Married couples who file separate tax returns must each use the same method. They must both take the standard deduction or they must both itemize, so you're stuck with doing so as well if your spouse is determined to itemize.

Non-resident aliens must itemize. They're not eligible to claim the standard deduction.

What Expenses Can Be Itemized?

​The list of qualifying deductions is fairly extensive, and limitations apply to some of them. Generally, you can claim itemized deductions in the following categories. This list is by no means comprehensive. There are a few less utilized itemized deductions available as well.  

The IRS offers a list of available itemized deductions on its website each year.

The Effect of the Tax Cuts and Jobs Act​​​...and Other Details 

Medical and dental expenses include the cost of insurance premiums as long as your employer doesn't reimburse you for them, as well as certain qualifying medical and dental care costs. You can deduct the portion that exceeds 7.5 percent of your adjusted gross income (AGI) in 2018, but this is set to increase to 10 percent in 2019. 

This means that if your AGI is $55,000 and you had $7,500 in qualifying medical expenses, your deduction would be limited to $3,375: the amount that exceeds $4,125 or 7.5 percent of your AGI.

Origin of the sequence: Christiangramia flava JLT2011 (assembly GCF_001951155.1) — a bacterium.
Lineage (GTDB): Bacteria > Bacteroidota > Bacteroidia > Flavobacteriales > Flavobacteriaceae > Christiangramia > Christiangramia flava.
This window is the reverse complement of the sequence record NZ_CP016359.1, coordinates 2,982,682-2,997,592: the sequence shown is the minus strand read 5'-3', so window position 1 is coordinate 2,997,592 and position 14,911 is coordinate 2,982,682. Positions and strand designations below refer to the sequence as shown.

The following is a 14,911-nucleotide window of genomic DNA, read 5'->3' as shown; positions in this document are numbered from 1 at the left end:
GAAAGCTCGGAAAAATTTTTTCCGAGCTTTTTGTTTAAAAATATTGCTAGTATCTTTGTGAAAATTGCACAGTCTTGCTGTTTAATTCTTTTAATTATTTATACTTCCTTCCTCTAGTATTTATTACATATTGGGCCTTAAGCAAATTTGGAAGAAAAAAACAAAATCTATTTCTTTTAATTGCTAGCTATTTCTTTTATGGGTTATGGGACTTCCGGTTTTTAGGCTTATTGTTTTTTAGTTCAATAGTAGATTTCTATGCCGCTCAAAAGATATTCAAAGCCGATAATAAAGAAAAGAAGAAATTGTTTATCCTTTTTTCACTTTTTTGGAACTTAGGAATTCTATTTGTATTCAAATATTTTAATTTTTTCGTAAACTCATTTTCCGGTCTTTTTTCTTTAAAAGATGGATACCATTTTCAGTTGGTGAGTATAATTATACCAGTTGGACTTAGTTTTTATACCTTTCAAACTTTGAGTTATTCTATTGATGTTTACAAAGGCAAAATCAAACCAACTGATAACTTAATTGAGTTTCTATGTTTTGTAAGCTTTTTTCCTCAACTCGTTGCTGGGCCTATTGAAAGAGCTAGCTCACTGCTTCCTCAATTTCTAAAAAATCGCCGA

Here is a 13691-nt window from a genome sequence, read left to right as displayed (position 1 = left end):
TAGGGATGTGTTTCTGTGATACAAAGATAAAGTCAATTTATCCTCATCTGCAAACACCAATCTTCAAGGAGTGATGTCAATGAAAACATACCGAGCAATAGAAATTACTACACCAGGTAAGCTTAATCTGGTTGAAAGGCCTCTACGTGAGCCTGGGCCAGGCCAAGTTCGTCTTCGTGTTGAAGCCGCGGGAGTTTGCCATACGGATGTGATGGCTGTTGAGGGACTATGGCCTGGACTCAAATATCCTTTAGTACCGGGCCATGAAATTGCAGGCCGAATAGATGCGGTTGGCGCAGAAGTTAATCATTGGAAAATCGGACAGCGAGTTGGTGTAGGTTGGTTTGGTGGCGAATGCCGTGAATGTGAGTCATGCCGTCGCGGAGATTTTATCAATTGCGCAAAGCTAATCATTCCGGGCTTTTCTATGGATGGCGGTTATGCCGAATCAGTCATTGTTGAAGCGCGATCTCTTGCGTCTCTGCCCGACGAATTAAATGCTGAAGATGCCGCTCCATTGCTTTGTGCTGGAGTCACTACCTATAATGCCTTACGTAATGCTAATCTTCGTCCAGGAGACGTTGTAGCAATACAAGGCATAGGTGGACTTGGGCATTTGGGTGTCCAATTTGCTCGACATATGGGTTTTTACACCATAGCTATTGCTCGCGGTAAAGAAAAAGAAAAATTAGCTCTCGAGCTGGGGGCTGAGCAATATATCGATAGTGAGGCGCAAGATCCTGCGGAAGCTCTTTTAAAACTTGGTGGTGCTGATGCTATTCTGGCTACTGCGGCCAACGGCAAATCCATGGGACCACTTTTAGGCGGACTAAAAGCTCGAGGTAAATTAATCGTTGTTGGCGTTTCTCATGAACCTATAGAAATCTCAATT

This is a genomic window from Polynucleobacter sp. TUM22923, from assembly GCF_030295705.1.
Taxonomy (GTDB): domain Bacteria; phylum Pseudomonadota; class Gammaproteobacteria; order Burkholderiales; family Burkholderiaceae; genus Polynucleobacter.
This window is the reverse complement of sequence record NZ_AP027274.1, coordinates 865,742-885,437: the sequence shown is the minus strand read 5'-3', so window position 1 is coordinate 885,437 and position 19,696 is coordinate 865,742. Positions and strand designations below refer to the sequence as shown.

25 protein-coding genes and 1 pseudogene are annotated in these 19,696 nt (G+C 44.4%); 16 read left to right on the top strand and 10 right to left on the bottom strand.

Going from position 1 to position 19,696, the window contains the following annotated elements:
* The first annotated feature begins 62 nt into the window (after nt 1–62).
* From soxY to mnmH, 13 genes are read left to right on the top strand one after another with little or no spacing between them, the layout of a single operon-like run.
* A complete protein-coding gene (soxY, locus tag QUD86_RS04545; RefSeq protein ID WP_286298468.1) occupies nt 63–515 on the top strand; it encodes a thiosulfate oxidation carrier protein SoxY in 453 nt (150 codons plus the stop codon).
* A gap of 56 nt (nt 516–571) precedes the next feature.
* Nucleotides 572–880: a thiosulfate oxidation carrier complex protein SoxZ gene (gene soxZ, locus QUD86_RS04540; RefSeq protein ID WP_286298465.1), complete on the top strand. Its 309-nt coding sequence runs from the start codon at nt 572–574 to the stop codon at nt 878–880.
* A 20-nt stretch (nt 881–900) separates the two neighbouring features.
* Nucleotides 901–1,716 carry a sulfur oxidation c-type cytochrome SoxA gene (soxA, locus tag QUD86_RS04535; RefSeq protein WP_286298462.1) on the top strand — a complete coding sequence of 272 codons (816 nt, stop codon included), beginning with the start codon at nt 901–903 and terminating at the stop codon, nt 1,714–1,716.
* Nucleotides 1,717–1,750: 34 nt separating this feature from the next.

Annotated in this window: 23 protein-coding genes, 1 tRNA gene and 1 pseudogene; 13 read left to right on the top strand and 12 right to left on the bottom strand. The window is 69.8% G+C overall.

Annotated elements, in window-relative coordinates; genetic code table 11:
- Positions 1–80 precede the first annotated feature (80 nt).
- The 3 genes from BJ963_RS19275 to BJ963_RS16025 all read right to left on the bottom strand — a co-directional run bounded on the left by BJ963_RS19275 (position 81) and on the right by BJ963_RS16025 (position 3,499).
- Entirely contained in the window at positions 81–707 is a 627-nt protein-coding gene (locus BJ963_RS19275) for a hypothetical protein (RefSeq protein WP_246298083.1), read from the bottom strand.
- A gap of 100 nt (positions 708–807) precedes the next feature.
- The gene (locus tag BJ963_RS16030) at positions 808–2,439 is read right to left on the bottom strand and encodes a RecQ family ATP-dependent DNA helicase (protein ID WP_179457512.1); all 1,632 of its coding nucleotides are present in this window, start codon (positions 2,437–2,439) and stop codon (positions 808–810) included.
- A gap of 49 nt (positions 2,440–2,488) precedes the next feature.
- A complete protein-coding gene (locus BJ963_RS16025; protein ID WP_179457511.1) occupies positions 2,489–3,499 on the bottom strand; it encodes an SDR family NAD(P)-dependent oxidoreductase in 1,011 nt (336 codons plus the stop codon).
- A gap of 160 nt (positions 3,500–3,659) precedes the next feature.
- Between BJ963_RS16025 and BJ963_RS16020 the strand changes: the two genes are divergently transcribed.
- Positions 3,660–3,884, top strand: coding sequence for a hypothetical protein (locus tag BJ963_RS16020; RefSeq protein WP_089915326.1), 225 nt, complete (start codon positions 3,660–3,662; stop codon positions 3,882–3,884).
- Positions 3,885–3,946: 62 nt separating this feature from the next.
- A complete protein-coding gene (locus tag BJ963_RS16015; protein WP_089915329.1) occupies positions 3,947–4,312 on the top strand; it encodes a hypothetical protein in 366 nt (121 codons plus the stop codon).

The TCJA restricts the deduction for state, local, and property taxes to $10,000 beginning in 2018, or $5,000 if you're married and filing a separate return. This is $10,000 collectively, not $10,000 for each type of tax. 

The mortgage interest deduction is capped at mortgage debts of $750,000 by the TCJA, down from $1 million in 2017. The new tax law additionally restricts this deduction to acquisition debt only, not equity debt as has historically been the case, unless the funds from the equity loan are used to "buy, build, or substantially improve" a home. 

The casualty and theft loss deduction is now limited to losses sustained due to events that occurred in locations that the U.S. president has declared to be disaster areas. 

On the bright side, itemized deductions were limited through tax year 2017 when a taxpayer's AGI exceeded certain limits based on his filing status. These limits were sometimes called Pease limitations after Representative Donald Pease, who first authored the legislation that provides for them back in 1990.

The total amount of the itemized deductions you could claim was reduced by either 3 percent of the amount by which your AGI exceeded the threshold or 80 percent of your total itemized deductions, whichever was less. This is no longer the case. The TCJA has repealed Pease limitations through at least 2025 when the law sunsets or expires unless Congress acts to renew it. 

Tax laws change periodically and the above information may not reflect the most recent changes. Please consult with a tax professional for the most up-to-date advice. The information contained in this article is not intended as tax advice and it is not a substitute for tax advice.

Updated by Beverly Bird